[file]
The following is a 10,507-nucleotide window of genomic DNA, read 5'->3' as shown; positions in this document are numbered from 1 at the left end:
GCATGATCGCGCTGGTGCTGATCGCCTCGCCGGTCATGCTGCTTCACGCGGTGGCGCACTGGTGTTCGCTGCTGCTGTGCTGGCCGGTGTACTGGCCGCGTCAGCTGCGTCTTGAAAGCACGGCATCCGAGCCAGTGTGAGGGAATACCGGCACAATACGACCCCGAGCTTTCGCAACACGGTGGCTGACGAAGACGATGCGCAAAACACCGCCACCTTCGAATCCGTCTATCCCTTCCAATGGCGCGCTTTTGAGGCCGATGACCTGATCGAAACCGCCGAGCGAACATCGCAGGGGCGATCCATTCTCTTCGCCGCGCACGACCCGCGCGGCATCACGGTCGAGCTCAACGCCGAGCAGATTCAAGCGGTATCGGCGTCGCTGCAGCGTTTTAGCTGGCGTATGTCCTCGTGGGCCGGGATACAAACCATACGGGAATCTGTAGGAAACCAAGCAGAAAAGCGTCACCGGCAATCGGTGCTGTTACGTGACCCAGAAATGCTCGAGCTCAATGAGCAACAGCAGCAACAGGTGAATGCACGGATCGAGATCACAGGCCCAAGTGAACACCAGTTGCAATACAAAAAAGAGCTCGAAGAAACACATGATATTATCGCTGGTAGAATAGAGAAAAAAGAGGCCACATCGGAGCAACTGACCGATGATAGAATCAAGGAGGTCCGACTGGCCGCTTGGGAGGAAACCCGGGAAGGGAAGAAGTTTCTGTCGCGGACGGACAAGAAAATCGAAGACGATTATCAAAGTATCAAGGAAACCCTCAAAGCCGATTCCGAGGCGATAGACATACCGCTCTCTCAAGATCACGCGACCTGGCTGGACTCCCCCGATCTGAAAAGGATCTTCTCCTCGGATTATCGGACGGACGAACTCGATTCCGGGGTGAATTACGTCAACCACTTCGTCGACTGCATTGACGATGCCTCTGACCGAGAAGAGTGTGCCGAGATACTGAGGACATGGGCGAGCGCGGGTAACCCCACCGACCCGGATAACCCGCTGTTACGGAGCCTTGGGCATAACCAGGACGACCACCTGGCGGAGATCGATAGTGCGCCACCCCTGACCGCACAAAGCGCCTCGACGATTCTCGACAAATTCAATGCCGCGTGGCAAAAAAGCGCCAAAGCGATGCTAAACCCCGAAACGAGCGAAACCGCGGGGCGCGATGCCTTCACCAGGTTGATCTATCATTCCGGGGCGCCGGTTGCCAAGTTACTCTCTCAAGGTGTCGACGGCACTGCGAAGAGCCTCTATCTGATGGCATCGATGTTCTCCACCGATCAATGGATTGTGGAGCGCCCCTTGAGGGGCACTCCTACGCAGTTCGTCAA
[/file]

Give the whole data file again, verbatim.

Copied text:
The following is a 10,507-nucleotide window of genomic DNA, read 5'->3' as shown; positions in this document are numbered from 1 at the left end:
GCATGATCGCGCTGGTGCTGATCGCCTCGCCGGTCATGCTGCTTCACGCGGTGGCGCACTGGTGTTCGCTGCTGCTGTGCTGGCCGGTGTACTGGCCGCGTCAGCTGCGTCTTGAAAGCACGGCATCCGAGCCAGTGTGAGGGAATACCGGCACAATACGACCCCGAGCTTTCGCAACACGGTGGCTGACGAAGACGATGCGCAAAACACCGCCACCTTCGAATCCGTCTATCCCTTCCAATGGCGCGCTTTTGAGGCCGATGACCTGATCGAAACCGCCGAGCGAACATCGCAGGGGCGATCCATTCTCTTCGCCGCGCACGACCCGCGCGGCATCACGGTCGAGCTCAACGCCGAGCAGATTCAAGCGGTATCGGCGTCGCTGCAGCGTTTTAGCTGGCGTATGTCCTCGTGGGCCGGGATACAAACCATACGGGAATCTGTAGGAAACCAAGCAGAAAAGCGTCACCGGCAATCGGTGCTGTTACGTGACCCAGAAATGCTCGAGCTCAATGAGCAACAGCAGCAACAGGTGAATGCACGGATCGAGATCACAGGCCCAAGTGAACACCAGTTGCAATACAAAAAAGAGCTCGAAGAAACACATGATATTATCGCTGGTAGAATAGAGAAAAAAGAGGCCACATCGGAGCAACTGACCGATGATAGAATCAAGGAGGTCCGACTGGCCGCTTGGGAGGAAACCCGGGAAGGGAAGAAGTTTCTGTCGCGGACGGACAAGAAAATCGAAGACGATTATCAAAGTATCAAGGAAACCCTCAAAGCCGATTCCGAGGCGATAGACATACCGCTCTCTCAAGATCACGCGACCTGGCTGGACTCCCCCGATCTGAAAAGGATCTTCTCCTCGGATTATCGGACGGACGAACTCGATTCCGGGGTGAATTACGTCAACCACTTCGTCGACTGCATTGACGATGCCTCTGACCGAGAAGAGTGTGCCGAGATACTGAGGACATGGGCGAGCGCGGGTAACCCCACCGACCCGGATAACCCGCTGTTACGGAGCCTTGGGCATAACCAGGACGACCACCTGGCGGAGATCGATAGTGCGCCACCCCTGACCGCACAAAGCGCCTCGACGATTCTCGACAAATTCAATGCCGCGTGGCAAAAAAGCGCCAAAGCGATGCTAAACCCCGAAACGAGCGAAACCGCGGGGCGCGATGCCTTCACCAGGTTGATCTATCATTCCGGGGCGCCGGTTGCCAAGTTACTCTCTCAAGGTGTCGACGGCACTGCGAAGAGCCTCTATCTGATGGCATCGATGTTCTCCACCGATCAATGGATTGTGGAGCGCCCCTTGAGGGGCACTCCTACGCAGTTCGTCAA